Sometimes engineering chooses you
Before Teresa Waddington earned her professional engineering designation, she wanted to design mountain bikes and skis. If that didn’t work out, she decided, she would become an engineer—just like her parents, her brother, and her sisters.
“I applied to every bike manufacturer and was rejected by all of them. Shell was my back-up plan. Over my 16-year career with them, I continue to fall more in love with the kind of work you get to do and the impact you make on people’s lives by delivering energy to people, the creative process of designing projects that costs millions and millions of dollars, and the chance to make major decisions that impact an entire country’s energy infrastructure,” she explains.
Sticking to it leads to life-changing opportunities
“In the first part of my career, I became either fascinated and fully enthralled with the work I was doing or I was bored out of my mind doing those career-building tasks that you get new engineers to do,” she remembers. “I completely understand why we lose a lot of people early in their career—they are bored. It can be difficult to keep a fledgling engineer fully topped up with work.”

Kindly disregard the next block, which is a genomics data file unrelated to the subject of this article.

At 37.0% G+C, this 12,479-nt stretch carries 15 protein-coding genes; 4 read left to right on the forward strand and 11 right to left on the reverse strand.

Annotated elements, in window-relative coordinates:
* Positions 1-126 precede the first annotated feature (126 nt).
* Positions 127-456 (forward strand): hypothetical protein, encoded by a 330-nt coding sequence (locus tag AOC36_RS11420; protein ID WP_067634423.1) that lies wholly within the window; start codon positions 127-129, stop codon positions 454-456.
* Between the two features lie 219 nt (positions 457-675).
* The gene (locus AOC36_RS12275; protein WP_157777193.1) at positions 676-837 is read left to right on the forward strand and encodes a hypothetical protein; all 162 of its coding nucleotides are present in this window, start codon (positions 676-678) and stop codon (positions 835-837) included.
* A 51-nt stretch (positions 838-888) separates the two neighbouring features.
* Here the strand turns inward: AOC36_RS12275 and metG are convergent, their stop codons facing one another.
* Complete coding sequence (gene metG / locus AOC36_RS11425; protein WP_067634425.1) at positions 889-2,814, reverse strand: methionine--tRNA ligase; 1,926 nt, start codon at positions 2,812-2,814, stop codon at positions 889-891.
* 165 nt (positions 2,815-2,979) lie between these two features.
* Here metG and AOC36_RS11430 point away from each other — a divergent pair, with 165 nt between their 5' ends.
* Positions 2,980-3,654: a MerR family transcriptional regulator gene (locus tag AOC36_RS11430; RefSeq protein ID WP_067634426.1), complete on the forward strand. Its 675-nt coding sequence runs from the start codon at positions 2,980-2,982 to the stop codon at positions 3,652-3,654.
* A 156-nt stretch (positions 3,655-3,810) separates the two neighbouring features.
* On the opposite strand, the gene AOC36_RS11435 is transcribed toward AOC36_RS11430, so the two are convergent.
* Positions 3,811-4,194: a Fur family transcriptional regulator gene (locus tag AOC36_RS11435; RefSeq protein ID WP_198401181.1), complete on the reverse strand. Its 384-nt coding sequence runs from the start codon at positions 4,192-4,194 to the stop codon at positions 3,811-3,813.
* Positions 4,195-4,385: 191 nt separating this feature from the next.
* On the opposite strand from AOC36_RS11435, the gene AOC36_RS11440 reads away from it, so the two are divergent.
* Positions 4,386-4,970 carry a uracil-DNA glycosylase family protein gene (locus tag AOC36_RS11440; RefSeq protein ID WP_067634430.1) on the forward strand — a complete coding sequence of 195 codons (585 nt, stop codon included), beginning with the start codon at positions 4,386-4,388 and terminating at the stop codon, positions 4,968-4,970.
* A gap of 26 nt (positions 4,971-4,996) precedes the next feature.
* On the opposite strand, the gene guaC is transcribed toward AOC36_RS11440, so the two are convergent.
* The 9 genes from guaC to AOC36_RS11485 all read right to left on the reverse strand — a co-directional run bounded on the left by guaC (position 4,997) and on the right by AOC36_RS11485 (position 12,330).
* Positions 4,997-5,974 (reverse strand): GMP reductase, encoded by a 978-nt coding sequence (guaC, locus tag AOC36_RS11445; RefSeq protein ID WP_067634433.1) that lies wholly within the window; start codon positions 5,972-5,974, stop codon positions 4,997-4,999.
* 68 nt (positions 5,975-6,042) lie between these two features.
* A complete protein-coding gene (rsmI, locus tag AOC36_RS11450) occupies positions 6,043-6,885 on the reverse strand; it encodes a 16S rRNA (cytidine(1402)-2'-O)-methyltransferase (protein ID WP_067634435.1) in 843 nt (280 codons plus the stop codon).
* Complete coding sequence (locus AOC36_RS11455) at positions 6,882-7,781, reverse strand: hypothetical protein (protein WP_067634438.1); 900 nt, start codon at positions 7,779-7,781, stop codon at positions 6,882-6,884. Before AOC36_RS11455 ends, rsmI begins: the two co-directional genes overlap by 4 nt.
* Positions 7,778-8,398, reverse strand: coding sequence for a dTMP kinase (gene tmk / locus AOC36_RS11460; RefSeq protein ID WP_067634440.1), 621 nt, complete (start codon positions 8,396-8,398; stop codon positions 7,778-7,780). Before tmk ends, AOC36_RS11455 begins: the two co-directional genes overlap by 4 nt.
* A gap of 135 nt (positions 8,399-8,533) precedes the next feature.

Waddington was fortunate to have her parents there to guide her through the early years of her career. She continues to pay this forward by taking the time to be a mentor and a leader in every role she takes on. Her dedication to coaching young engineers has not gone unnoticed—she was awarded Mentor of the Year by Oil and Gas U.K. in 2019.
Calculating risks in exchange for career growth
Waddington continues to redefine herself through her work. She continually shifts from technical roles to positions that include more stakeholder engagement and leadership opportunities. As a joint-venture representative, she was the Shell delegate of co-owned, multimillion-dollar energy facilities. As a maintenance manager, she helped lead the logistics of keeping a team of 70 tradespeople safe and getting the facility operational during the Fort McMurray wildfire.
But when she wanted to become a development engineer, the hiring manager said no.
“He looked at my background and the commercial work I’ve done, and he said that I was useless and would never make it. I decided that I didn’t like that advice and convinced them to hire me into the role anyway. I promised that I would quit within six months if it didn’t work out, and I took it as a lateral move even though it was supposed to be a promotion. That was my career pivot point.”
Coming back to Canada
After spending three years managing the Fife Natural Gas Liquids plant and the Braefoot Bay Marine Terminal for Shell U.K. in Scotland, Waddington is starting a new role as health, safety, security, and environment manager for LNG Canada Development in Calgary.